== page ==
Lincecum's remarkable inconsistency continues with no-hitter against Padres

Coming into Wednesday's start against the San Diego Padres, former two-time Cy Young winner Tim Lincecum's ERA+ this season was at the frightening 69 mark. Considering that 100 represents the league-average pitcher, it's clear that the San Francisco Giants veteran hurler isn't having a good season in 2014.

And the Padres had just beaten S.F. starters Matt Cain and Tim Hudson on successive nights—pretty easily, too.

So, of course, Lincecum goes out and throws a no-hitter against San Diego, once again clarifying that baseball is a very weird sport, and we really can't draw too many conclusions about what we think we know about the game. Statistics don't lie, of course, but they don't capture the singular moment.

While Timmy may be stinking it up this year, he certainly had it going Wednesday—and sometimes, that's all that matters. That's actually how the Giants roll: remember when S.F. was dead last in home runs in the 2012 regular season, hitting just 103 round-trippers in 162 games?

Those Giants turned it around in October and hit 14 home runs in 16 games to win the World Series. Again, stats don't lie: that S.F. was lousy at hitting home runs, but in the singular moments of postseason baseball, those same Giants hit home runs and won it all.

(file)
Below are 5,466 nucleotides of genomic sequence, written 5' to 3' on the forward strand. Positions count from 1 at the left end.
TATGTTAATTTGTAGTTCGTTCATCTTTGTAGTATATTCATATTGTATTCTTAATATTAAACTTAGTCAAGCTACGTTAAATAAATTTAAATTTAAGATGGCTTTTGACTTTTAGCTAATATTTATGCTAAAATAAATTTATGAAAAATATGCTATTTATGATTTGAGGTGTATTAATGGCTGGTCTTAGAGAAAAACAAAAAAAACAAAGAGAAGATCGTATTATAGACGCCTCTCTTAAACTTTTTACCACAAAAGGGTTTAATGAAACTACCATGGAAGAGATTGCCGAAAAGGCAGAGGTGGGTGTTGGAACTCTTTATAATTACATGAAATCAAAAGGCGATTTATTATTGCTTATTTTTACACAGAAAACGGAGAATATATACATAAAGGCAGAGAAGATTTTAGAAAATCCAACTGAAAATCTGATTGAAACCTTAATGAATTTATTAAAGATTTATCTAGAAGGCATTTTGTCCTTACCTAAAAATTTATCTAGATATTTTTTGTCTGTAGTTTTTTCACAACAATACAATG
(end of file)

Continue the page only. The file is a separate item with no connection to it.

Singular moments can come in June, like Lincecum's no-no Wednesday. Or they can come in October, like Pablo Sandoval's swings against Justin Verlander in Game One of that 2012 World Series.

Lincecum's career will forever be defined by a set of doubles now: two Cy Young awards (2008 and 2009), two World Series titles (2010 and 2012), and at least two no-hitters (2013 and 2014). Those singular moments mean more to our memories, perhaps, than the overall statistical weight of Lincecum's career will mean to our grandchildren looking back at stat lines on a digital display in their GooglePlexiGlass (or whatever it will be called).

They will see Lincecum's amazing Cy Young seasons followed by two good seasons—followed by three terrible seasons, including this one. Because despite today's efforts, again, the stats don't lie. His is a career in decline.

But Giants fans will have a lot of good memories to convince them otherwise down the line: Tim Lincecum, S.F. Giants legend.

And nothing can ever change that, even if he pitches as terribly for the next ten years.